YOUNGSTOWN, Ohio – Diversity, equity and inclusion at college and university campuses serves everyone while helping to alleviate barriers, officials say.
“DEI is important because we create a sense of belonging for all students,” says Susan M. Moorer, assistant director of DEI at Youngstown State University. “It’s not targeting specific kinds of students. It’s for everyone.”
Karla Martin, senior vice president and chief diversity officer at Eastern Gateway Community College, agrees.
“It’s for all students, all employees, all people,” she says. “It’s for people who have barriers.”
By helping those with barriers, communities improve too, Martin says.
“If you have a single parent of school-aged children, they can have barriers for making a liveable wage,” she says. “We have federal grants that are available that will allow them to elevate their level of education, then get a degree. That changes lives.”
And it enables that person to contribute to their community, she says.
“We create programs where all students are welcome and they all participate,” Moorer says.
Across the country, there are efforts to cut DEI on college and university campuses. Legislatures in several states have introduced or approved initiatives to slash DEI spending.
The Ohio House Higher Education Committee in early December approved a bill that, among its provisions, would prohibit most mandatory DEI training on public campuses. Similar legislation passed the state senate. It’s unclear as of this writing, if it will be brought before the full House for a vote.
Moorer says if she met someone who’s opposed to DEI, she would ask what they believe DEI is.
“Based upon their response, I would take that as an opportunity to educate them about DEI programming,” she says. “I think people must have the wrong idea. We’re not doing anything for one group and not doing something for another. It’s open to all students.”
That’s why students feel comfortable coming and talking to DEI staff and sharing concerns, Moorer says.
What’s Being Done
Years ago, diversity efforts on college and university campuses amounted to posting flags of a particular country or culture, serving those foods in the campus center and hosting performances of dancers from ethnic groups.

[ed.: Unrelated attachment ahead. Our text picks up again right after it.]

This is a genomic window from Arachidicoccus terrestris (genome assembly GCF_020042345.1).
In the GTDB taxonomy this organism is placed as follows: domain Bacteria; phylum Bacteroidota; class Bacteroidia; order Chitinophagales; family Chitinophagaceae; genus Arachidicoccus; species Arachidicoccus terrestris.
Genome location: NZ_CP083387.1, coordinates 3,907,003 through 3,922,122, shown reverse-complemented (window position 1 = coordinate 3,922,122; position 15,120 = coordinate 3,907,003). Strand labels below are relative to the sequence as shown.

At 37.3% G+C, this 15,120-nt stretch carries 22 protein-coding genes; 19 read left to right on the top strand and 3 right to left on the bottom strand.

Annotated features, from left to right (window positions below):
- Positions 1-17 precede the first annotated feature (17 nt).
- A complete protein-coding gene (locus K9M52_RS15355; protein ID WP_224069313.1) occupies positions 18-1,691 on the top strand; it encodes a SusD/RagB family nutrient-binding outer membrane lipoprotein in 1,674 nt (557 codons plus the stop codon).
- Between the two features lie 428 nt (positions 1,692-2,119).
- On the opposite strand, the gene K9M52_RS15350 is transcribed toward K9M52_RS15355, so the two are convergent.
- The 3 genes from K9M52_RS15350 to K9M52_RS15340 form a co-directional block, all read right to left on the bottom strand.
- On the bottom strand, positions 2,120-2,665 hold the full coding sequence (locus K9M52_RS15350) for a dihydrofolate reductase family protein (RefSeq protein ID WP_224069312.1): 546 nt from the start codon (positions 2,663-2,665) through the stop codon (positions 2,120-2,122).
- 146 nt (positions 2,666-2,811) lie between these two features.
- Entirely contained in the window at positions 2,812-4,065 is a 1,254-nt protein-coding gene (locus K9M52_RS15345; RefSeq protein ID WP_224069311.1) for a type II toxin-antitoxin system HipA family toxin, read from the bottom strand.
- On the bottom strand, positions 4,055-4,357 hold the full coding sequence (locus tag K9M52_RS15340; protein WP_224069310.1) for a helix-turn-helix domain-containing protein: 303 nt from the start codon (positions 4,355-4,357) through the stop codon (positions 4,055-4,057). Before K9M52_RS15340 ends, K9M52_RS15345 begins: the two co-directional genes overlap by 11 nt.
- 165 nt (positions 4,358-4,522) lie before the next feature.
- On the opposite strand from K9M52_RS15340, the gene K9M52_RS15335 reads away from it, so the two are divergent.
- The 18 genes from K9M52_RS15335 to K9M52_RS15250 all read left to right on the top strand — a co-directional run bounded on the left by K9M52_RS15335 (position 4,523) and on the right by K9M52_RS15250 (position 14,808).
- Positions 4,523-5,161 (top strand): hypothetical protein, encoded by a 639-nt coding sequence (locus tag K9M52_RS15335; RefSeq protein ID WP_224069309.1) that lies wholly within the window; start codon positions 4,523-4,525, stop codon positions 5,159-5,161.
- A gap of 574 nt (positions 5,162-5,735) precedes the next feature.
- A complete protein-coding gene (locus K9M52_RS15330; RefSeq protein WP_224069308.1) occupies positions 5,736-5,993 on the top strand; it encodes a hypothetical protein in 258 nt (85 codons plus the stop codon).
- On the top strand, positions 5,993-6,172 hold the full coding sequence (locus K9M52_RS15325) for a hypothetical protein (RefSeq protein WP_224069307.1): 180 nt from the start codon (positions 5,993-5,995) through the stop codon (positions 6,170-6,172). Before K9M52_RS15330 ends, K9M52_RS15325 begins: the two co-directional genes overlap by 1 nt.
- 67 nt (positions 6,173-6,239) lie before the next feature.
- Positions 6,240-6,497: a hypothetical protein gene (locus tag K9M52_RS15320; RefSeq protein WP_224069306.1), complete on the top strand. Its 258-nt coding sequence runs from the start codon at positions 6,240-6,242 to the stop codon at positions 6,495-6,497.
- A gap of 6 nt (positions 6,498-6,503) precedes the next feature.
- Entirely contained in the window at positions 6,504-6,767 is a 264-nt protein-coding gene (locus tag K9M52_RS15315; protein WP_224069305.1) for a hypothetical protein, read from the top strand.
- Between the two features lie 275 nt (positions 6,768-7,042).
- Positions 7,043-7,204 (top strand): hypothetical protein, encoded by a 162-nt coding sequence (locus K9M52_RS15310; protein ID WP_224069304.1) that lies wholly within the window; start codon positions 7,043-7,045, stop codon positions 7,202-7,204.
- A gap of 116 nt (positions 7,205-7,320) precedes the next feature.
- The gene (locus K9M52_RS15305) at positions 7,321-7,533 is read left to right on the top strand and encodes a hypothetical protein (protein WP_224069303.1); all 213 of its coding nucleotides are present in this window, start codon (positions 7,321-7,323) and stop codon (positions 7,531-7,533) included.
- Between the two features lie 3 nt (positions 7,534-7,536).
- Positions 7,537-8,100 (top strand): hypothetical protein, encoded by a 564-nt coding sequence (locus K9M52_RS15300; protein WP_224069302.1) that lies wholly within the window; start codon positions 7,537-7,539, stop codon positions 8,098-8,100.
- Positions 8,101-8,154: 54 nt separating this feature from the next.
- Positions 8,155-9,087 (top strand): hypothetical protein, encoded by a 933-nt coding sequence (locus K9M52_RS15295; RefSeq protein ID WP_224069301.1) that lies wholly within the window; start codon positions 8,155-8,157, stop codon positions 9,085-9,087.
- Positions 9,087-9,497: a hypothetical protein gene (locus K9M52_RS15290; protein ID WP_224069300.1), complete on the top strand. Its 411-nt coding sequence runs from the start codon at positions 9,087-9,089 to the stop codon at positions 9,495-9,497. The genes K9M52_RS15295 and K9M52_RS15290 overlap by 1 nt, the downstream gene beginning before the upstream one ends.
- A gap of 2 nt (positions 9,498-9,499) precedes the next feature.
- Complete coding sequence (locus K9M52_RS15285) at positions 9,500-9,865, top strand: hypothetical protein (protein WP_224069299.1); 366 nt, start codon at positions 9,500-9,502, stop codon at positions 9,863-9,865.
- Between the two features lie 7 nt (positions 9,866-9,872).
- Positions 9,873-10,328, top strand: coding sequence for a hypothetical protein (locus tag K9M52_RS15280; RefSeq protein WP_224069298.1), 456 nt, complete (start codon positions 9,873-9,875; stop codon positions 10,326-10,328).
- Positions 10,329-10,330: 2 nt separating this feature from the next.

It’s deeper now.
At Thiel College in Greenville, Pa., efforts serve both students and faculty and staff, says Than Oo, assistant dean for student engagement and director of student activities.
He works with an associate dean on the academics side to target DEI from both angles.
Thiel, like many colleges across the country, focuses on DEIB, with the “B” representing “belonging.”
For faculty and staff, Thiel offers an eight-week micro credentialing series. Participation is voluntary and series installments include understanding subconscious personal bias, the power of language, mental health in DEIB and being an ally and advocate.
Oo acknowledges that sometimes the idea of diversity training may be perceived as burdensome or something that breeds discomfort.
“That’s not how we approach it,” he says. “We might be discussing things that might make some people uncomfortable. But we do it with positivity and enthusiasm. The goal is that we are learning.”
Gina M. Vance, vice president for student affairs and dean of students at Westminster College in New Wilmington, Pa., says the college’s DEI initiatives grew out of the strategic plan.
“The first is a cultural center,” she says.
The center offers cultural programming. Classes are taught there and it includes a lounge and study area. The center, which is available for all students, provides a home for marginalized students.
The college also developed a yearly trip for students to a community that includes residents of a different culture. About eight students last year visited Tuba City, Ariz., during spring break to learn about the way of life of its indigenous residents.
This year, the trip will be to a town along the U.S. border with Mexico.
Vance says the destinations are selected to coordinate with timely events.